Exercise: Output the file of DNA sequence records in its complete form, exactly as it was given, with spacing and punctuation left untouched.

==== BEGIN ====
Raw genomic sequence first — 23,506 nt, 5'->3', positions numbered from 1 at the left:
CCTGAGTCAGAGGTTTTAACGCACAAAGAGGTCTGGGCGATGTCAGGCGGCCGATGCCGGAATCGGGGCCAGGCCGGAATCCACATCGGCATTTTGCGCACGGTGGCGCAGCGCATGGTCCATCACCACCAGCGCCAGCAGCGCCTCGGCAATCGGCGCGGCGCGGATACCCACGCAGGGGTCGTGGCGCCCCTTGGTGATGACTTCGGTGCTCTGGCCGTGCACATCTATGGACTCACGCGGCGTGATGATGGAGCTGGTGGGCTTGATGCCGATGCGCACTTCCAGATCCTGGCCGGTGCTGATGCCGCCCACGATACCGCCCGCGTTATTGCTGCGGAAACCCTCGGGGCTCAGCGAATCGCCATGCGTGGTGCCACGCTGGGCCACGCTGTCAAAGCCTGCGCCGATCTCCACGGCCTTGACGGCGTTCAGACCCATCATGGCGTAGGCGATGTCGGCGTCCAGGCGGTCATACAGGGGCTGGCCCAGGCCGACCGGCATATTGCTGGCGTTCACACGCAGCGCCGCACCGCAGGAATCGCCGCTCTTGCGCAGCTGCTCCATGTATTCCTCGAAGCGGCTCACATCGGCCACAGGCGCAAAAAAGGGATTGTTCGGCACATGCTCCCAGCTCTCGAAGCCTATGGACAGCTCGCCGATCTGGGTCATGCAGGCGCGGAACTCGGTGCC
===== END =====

Raw genomic sequence first — 23,506 nt, 5'->3', positions numbered from 1 at the left:
CCTGAGTCAGAGGTTTTAACGCACAAAGAGGTCTGGGCGATGTCAGGCGGCCGATGCCGGAATCGGGGCCAGGCCGGAATCCACATCGGCATTTTGCGCACGGTGGCGCAGCGCATGGTCCATCACCACCAGCGCCAGCAGCGCCTCGGCAATCGGCGCGGCGCGGATACCCACGCAGGGGTCGTGGCGCCCCTTGGTGATGACTTCGGTGCTCTGGCCGTGCACATCTATGGACTCACGCGGCGTGATGATGGAGCTGGTGGGCTTGATGCCGATGCGCACTTCCAGATCCTGGCCGGTGCTGATGCCGCCCACGATACCGCCCGCGTTATTGCTGCGGAAACCCTCGGGGCTCAGCGAATCGCCATGCGTGGTGCCACGCTGGGCCACGCTGTCAAAGCCTGCGCCGATCTCCACGGCCTTGACGGCGTTCAGACCCATCATGGCGTAGGCGATGTCGGCGTCCAGGCGGTCATACAGGGGCTGGCCCAGGCCGACCGGCATATTGCTGGCGTTCACACGCAGCGCCGCACCGCAGGAATCGCCGCTCTTGCGCAGCTGCTCCATGTATTCCTCGAAGCGGCTCACATCGGCCACAGGCGCAAAAAAGGGATTGTTCGGCACATGCTCCCAGCTCTCGAAGCCTATGGACAGCTCGCCGATCTGGGTCATGCAGGCGCGGAACTCGGTGCC